Table 4 illustrates the identified clusters and the individual KPIs assigned to the clusters. Moreover, Table 4 provides an overview of the analysed literature for each identified KPI. This overview shows that most KPIs (six out of ten) as well as all of the literature (21 out of 21) can be assigned to the IWT-related KPIs. For location-related and market-related KPIs, two KPIs were identified for each. Market-related KPIs, i.e., transport demand and modal share are included in ten out of 21 publications. We also noted that all articles include more than one performance indicator, as each article refers to the fairway depth, which is indeed a major KPI when considering nautical bottlenecks. The KPI transport supply is discussed in 17 articles, making it the most frequently mentioned individual KPI besides fairway depths. The performance indicator throughput at a specific geographic location is mentioned in two articles only, making it the least frequently mentioned performance indicator.

Table 4 Overview of the literature for each KPI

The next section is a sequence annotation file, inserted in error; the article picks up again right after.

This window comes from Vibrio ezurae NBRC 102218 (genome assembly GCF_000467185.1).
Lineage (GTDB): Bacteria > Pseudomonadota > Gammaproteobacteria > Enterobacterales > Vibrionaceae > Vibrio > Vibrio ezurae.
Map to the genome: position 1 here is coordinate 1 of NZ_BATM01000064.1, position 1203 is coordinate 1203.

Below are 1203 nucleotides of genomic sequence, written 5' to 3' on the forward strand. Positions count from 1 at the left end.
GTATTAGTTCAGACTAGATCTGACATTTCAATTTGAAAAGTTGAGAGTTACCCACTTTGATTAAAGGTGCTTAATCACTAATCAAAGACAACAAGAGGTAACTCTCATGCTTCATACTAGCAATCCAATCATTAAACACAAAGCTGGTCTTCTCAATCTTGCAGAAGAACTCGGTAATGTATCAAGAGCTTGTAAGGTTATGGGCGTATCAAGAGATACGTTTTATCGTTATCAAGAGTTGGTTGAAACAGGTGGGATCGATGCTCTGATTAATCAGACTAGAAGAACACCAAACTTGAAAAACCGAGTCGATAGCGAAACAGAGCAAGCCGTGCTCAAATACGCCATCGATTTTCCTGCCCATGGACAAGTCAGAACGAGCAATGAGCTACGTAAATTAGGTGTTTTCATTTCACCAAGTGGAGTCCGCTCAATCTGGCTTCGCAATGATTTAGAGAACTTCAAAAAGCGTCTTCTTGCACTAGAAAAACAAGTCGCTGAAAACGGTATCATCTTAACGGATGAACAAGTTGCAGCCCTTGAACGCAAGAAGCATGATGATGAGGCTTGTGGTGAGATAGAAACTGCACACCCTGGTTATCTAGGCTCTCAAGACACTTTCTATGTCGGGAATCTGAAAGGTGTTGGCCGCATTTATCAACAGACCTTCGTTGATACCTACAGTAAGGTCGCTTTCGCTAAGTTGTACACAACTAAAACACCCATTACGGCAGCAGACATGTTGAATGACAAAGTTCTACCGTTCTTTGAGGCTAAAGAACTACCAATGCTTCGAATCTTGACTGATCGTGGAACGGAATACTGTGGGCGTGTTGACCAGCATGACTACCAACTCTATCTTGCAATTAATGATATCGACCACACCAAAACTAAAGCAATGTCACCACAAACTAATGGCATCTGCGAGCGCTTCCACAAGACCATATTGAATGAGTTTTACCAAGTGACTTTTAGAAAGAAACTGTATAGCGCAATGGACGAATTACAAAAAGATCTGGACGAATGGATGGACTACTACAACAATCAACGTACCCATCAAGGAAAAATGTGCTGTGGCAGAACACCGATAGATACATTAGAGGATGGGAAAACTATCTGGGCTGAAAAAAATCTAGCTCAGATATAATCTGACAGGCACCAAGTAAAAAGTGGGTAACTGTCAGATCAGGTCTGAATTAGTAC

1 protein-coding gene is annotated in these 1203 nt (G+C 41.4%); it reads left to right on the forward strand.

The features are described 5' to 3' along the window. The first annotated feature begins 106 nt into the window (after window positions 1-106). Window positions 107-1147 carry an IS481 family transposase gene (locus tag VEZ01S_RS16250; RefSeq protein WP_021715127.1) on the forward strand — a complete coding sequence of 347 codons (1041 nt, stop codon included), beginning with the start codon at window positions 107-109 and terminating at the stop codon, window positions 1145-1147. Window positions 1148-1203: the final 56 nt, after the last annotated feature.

Furthermore, we examined the geographical distribution of the identified literature in terms of region and inland waterways tackled. By far the most literature (18 out of 21) has its origin in Europe, followed by Asia with two out of 21 and North America with one out of 21 publications. No literature was found originating in Australia, Africa or South America. In the European publications, ten out of 18 publications investigate the Rhine, which correlates with its high economic importance due to the amounts of cargo transported on it.. Another five papers do not limit their research to the Rhine and include other rivers, such as the Danube or the Elbe. The remaining publications (three out of 18) tackle solely the Danube. Both Asian papers focus on the Yangtze, while the North American publication deals with the Mackenzie River in Canada. Table 5 visualises the publications’ regions of origin and the inland waterways examined.

Table 5 Geographical distribution of the identified literature